Almost 5 years ago (time flies), I asked in Rankin-Selberg convolution and product of degrees whether the Rankin-Selberg convolution of two automorphic representations of respectively $\operatorname{GL}_{n}(\mathbb{A}_{\mathbb{Q}})$ and
$\operatorname{GL}_{n'}(\mathbb{A}_{\mathbb{Q}})$ gave rise to an automorphic representation of $\operatorname{GL}_{n.n'}(\mathbb{A}_{\mathbb{Q}})$. Paul Garrett answered it by giving the known cases where this was proven at that time.

Have there been breakthroughs so far getting us any closer to such a general result?

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    $\begingroup$ I don't think so. It's a hard problem. $\endgroup$ – Kimball Dec 25 '19 at 15:06

Newton and Thorne proved that if $\pi$ is a cuspidal automorphic representation of $\mathrm{GL}_2(\mathbb{A}_{\mathbb{Q}})$ corresponding with a holomorphic cuspidal newform of even integral weight $k\geq 2$, squarefree level, and trivial central character, then for each $n\geq 1$, the $n$-th symmetric power lift $\mathrm{Sym}^n \pi$ is a cuspidal automorphic representation of $\mathrm{GL}_{n+1}(\mathbb{A}_{\mathbb{Q}})$. We have the standard identity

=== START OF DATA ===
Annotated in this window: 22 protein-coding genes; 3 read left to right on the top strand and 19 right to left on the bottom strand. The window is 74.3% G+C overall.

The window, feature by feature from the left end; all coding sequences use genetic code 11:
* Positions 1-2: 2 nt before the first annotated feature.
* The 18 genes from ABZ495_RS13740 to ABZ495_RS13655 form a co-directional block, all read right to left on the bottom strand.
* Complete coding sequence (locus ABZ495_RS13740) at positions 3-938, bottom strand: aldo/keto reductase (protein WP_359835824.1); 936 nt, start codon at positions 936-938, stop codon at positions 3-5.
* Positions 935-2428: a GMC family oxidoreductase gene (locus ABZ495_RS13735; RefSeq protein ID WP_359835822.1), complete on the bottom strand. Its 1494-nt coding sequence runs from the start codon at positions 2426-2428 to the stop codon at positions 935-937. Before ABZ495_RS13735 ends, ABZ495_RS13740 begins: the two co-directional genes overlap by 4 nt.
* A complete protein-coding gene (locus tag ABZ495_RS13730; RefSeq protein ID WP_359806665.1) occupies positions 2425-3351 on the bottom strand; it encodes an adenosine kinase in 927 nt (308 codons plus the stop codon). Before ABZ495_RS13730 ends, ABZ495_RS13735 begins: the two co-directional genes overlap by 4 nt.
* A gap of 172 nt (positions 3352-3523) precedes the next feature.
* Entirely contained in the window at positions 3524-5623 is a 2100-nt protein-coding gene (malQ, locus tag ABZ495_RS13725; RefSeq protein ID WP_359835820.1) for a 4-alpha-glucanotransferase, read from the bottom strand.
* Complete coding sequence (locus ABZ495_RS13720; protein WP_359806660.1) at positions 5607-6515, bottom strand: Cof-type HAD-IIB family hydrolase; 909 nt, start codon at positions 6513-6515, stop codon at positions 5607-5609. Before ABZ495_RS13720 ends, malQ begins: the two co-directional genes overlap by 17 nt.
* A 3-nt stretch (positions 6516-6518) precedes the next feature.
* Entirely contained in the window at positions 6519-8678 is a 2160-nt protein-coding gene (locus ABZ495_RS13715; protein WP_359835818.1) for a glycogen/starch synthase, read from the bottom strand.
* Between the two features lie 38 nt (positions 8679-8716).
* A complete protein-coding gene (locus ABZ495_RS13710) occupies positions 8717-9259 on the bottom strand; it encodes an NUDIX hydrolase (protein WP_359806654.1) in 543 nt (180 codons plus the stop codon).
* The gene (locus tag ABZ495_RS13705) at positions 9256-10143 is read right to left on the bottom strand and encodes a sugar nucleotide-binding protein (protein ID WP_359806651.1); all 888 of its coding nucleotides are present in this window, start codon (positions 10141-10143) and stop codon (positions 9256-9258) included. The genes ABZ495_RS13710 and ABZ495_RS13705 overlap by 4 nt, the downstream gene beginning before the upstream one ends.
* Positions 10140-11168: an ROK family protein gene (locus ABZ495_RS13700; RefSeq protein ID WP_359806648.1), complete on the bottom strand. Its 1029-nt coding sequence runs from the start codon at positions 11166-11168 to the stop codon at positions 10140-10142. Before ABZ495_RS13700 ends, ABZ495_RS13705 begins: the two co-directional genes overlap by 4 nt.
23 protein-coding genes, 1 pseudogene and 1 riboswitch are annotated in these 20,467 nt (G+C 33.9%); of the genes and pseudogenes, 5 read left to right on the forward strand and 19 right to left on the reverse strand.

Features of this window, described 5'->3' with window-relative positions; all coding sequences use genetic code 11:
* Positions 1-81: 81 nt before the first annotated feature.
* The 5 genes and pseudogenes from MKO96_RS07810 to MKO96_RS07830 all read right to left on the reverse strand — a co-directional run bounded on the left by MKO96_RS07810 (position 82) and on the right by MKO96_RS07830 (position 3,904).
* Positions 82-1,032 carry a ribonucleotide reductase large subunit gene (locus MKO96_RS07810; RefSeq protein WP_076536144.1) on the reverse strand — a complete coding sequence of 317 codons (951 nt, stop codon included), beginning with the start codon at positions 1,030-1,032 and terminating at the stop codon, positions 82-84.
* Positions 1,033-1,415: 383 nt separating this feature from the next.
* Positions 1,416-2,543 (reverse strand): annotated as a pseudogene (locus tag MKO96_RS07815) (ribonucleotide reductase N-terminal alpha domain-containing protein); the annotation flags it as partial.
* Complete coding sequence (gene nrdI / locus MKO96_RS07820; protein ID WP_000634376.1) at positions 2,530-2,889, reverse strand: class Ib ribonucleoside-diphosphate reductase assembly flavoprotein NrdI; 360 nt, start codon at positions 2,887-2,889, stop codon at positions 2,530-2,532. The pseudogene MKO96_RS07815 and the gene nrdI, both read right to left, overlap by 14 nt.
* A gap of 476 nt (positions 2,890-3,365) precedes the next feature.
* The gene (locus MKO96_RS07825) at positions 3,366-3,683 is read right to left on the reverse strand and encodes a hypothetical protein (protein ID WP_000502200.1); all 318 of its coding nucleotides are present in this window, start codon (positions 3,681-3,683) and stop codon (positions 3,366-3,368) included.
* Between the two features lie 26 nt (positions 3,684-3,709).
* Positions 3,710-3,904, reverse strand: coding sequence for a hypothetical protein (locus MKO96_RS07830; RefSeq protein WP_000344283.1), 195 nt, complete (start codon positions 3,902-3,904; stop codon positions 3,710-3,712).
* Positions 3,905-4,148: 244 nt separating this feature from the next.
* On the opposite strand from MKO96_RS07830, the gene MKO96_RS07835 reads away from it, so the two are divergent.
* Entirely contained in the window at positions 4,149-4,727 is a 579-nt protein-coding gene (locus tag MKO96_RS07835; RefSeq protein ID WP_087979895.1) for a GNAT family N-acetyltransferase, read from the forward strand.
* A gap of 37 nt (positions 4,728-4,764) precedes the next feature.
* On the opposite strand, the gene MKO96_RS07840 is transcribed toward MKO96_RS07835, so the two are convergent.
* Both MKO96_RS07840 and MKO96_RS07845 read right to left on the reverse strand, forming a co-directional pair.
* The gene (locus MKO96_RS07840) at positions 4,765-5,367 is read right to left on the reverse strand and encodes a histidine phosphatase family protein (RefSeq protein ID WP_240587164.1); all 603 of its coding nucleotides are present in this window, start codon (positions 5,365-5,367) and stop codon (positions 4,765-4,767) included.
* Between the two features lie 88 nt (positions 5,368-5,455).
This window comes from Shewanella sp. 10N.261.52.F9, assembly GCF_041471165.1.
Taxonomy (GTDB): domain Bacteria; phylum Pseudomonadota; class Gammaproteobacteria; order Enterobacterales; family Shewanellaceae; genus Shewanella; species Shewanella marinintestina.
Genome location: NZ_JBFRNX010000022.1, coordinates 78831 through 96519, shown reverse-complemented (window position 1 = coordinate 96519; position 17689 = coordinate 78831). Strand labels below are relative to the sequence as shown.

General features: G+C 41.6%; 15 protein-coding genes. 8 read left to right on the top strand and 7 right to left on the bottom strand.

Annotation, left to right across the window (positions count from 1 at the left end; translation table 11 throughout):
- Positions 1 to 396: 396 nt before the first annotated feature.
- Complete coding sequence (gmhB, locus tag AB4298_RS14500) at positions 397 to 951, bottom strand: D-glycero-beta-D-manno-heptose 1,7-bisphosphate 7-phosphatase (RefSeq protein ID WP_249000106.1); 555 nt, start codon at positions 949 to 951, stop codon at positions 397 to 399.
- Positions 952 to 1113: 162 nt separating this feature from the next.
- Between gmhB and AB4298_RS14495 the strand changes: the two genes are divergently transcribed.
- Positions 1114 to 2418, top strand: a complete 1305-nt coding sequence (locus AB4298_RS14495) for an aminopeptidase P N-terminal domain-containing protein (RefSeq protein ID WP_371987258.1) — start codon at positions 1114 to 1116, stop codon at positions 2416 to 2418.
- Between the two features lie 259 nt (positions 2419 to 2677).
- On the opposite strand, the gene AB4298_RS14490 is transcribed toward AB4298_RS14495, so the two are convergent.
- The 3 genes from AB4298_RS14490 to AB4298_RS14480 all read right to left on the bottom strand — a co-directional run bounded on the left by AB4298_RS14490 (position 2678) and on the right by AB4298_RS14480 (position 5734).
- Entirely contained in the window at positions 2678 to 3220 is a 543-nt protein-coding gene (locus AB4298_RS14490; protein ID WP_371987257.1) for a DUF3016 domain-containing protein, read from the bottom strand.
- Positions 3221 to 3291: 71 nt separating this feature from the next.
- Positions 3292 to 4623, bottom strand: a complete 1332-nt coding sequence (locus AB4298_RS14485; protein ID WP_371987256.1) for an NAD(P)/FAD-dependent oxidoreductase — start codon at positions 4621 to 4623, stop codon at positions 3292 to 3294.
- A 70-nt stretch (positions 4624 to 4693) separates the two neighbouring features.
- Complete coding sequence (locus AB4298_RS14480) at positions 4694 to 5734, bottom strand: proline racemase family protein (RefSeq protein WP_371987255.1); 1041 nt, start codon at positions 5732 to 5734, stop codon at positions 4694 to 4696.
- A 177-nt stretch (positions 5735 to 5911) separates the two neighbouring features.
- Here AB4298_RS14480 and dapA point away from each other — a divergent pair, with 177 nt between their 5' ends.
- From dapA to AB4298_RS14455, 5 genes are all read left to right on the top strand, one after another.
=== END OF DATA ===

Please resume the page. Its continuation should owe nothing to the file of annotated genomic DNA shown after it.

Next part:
$\mathrm{Sym}^n \pi\otimes\mathrm{Sym}^n\pi = \boxplus_{j=0}^n \mathrm{Sym}^{2j}\pi$,

so by Newton--Thorne, this is an isobaric automorphic representation of $\mathrm{GL}_{(n+1)^2}(\mathbb{A}_{\mathbb{Q}})$. This is not yet known to hold for $\pi$ corresponding with Hecke--Maass forms. Thus this is a thin set of examples, but I find it noteworthy nonetheless. This showed up on the arxiv the day before you posted your question.

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  • $\begingroup$ Thank you very much for your answer. Are there known important properties, even conjectural, that are stable under RS convolution ? $\endgroup$ – Sylvain JULIEN Mar 4 at 18:28

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